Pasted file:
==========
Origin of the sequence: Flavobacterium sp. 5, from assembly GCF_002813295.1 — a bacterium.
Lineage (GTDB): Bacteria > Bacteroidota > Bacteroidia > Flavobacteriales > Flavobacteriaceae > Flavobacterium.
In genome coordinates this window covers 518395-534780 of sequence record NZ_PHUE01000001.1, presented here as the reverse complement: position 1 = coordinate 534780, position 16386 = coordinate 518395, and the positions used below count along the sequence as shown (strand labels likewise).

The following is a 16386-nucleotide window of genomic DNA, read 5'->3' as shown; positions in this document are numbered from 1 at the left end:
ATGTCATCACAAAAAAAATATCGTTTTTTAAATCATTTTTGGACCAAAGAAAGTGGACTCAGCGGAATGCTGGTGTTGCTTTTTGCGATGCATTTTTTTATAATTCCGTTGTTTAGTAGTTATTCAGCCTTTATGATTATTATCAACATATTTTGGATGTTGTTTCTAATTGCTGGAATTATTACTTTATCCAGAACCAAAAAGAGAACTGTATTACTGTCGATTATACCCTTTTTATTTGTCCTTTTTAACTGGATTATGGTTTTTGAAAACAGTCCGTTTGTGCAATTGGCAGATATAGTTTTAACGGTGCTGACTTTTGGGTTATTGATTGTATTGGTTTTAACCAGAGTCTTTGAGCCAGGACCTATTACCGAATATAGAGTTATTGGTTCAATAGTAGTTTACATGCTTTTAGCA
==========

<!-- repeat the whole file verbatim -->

Origin of the sequence: Flavobacterium sp. 5, from assembly GCF_002813295.1 — a bacterium.
Lineage (GTDB): Bacteria > Bacteroidota > Bacteroidia > Flavobacteriales > Flavobacteriaceae > Flavobacterium.
In genome coordinates this window covers 518395-534780 of sequence record NZ_PHUE01000001.1, presented here as the reverse complement: position 1 = coordinate 534780, position 16386 = coordinate 518395, and the positions used below count along the sequence as shown (strand labels likewise).

The following is a 16386-nucleotide window of genomic DNA, read 5'->3' as shown; positions in this document are numbered from 1 at the left end:
ATGTCATCACAAAAAAAATATCGTTTTTTAAATCATTTTTGGACCAAAGAAAGTGGACTCAGCGGAATGCTGGTGTTGCTTTTTGCGATGCATTTTTTTATAATTCCGTTGTTTAGTAGTTATTCAGCCTTTATGATTATTATCAACATATTTTGGATGTTGTTTCTAATTGCTGGAATTATTACTTTATCCAGAACCAAAAAGAGAACTGTATTACTGTCGATTATACCCTTTTTATTTGTCCTTTTTAACTGGATTATGGTTTTTGAAAACAGTCCGTTTGTGCAATTGGCAGATATAGTTTTAACGGTGCTGACTTTTGGGTTATTGATTGTATTGGTTTTAACCAGAGTCTTTGAGCCAGGACCTATTACCGAATATAGAGTTATTGGTTCAATAGTAGTTTACATGCTTTTAGCA